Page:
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High Praise for MyEyes App for blind and partially sighted

High Praise for MyEyes App for blind and partially sighted

A pioneering new app that has helped blind and partially sighted people to better access the exhibits at the Dundee V&A design museum has won praise from the users who trialled it there last month. Today  they are returning for another visit.



MyEyes App

My Eyes, designed by Portuguese company IKi Technology, creates ‘blind compliant zones’ in which a mobile phone talks to a user when it encounters a GPS co-ordinate or a strategically placed ‘beacon’ which speaks texts previously recorded in the system. These texts can describe an exhibit while also giving directions on how to go from one point to another.

Jimmy Milhench from Edinburgh, who first tried it out in March, said he thought the system made the museum more accessible. “It was good to be in a museum receiving information without asking anybody any questions, and it would be good if we could have it in more places,” he said. “I’m looking forward to going back again see the improvements after the comments we made on our first visit.”

Fraser Fleming (38) is registered blind due to diabetic retinopathy and is a guide-dog user. He is co-founder of an award-winning small charity called TripleTapTech that helps others with a visual impairment to access and try out new technology.

“We trialed the My Eyes app in the Dundee V&A last month and were able to successfully navigate safely from the train station to the front entrance of the museum,” Fraser said. “Once there, we were then able to follow the audio guides provided by the app to get very informative descriptions of the exhibits.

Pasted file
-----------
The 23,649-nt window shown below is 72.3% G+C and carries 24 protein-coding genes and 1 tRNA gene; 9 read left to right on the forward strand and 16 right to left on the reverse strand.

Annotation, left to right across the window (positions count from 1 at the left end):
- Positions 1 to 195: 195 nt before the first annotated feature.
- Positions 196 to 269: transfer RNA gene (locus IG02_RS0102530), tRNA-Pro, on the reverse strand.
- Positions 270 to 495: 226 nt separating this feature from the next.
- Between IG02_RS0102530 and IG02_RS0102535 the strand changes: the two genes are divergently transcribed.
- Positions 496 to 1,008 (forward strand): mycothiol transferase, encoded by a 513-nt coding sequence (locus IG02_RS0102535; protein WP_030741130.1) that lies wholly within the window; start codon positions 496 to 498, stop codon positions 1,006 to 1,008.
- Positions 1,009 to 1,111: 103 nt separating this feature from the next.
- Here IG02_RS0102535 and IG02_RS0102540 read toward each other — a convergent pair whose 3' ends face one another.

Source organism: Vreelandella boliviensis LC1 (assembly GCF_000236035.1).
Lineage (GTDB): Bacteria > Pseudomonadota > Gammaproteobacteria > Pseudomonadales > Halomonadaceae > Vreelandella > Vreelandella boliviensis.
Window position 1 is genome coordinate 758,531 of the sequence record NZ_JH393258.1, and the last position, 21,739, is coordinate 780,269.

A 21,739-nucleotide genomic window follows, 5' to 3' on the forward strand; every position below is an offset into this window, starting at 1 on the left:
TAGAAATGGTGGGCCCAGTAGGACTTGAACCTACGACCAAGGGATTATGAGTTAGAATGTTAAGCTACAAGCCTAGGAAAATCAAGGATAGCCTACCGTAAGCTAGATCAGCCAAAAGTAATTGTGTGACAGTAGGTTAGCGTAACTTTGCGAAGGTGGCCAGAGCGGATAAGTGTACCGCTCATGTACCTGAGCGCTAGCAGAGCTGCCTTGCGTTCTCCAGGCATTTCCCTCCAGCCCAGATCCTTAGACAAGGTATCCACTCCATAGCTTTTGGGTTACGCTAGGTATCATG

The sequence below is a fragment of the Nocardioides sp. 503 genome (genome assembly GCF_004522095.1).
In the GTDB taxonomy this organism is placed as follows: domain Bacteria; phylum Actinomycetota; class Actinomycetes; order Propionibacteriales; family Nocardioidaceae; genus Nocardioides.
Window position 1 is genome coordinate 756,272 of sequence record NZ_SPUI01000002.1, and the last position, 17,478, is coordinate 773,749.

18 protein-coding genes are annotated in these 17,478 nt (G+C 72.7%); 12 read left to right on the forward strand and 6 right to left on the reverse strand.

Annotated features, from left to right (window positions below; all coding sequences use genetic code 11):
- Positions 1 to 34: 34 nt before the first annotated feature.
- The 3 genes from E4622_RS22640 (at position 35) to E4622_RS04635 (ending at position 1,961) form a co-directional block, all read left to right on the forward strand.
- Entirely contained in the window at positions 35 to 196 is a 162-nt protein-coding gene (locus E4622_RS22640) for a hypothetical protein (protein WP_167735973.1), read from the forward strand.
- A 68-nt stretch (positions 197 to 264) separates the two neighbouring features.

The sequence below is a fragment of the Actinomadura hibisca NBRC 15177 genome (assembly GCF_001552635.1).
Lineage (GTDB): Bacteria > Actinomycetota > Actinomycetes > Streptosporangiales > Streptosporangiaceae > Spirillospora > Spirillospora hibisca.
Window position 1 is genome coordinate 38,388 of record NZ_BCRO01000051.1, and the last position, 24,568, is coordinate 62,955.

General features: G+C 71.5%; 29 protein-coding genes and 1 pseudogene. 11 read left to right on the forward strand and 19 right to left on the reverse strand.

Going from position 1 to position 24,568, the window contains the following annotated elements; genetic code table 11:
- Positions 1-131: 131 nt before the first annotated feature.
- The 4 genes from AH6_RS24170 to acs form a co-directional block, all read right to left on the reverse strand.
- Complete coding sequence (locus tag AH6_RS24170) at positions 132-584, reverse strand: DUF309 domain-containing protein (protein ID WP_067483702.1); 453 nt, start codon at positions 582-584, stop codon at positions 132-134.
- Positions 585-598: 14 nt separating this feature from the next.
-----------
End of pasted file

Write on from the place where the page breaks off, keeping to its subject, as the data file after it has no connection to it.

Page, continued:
“I can see this app having a great potential to help people with a visual impairment, not just in tourism, but also in their day to day life. I found this to be very user-friendly, with little input required from the person, and this simplicity make it a very accessible.

“I think that now, after the long period of lockdown and restrictions on people’s freedoms, it is very important to be encouraging and supporting people to go out and visit new and exciting locations or familiar places. I can’t wait to see how the developers bring this app to fruition in the future and I wish them great success with it.”

James Adams, director of national sight loss charity RNIB Scotland which helped organise the visits, said: “New technology has immense potential to make life easier and better for people who are blind or partially sighted. It’s really encouraging, too, that V&A Dundee is keen help to make its exhibits as accessible as possible to everyone in the community. We hope this app will open up a range of venues to people with sight loss elsewhere.”

Miguel Matias, chief executive of Self Energy Ltd, the UK agent for IKi Technology, said: “To promote the inclusion of visually impaired people is part of our strategy to impact positively on UN sustainability goals, and prepare our cities to became Smart Cities in how they interact and include everyone.”

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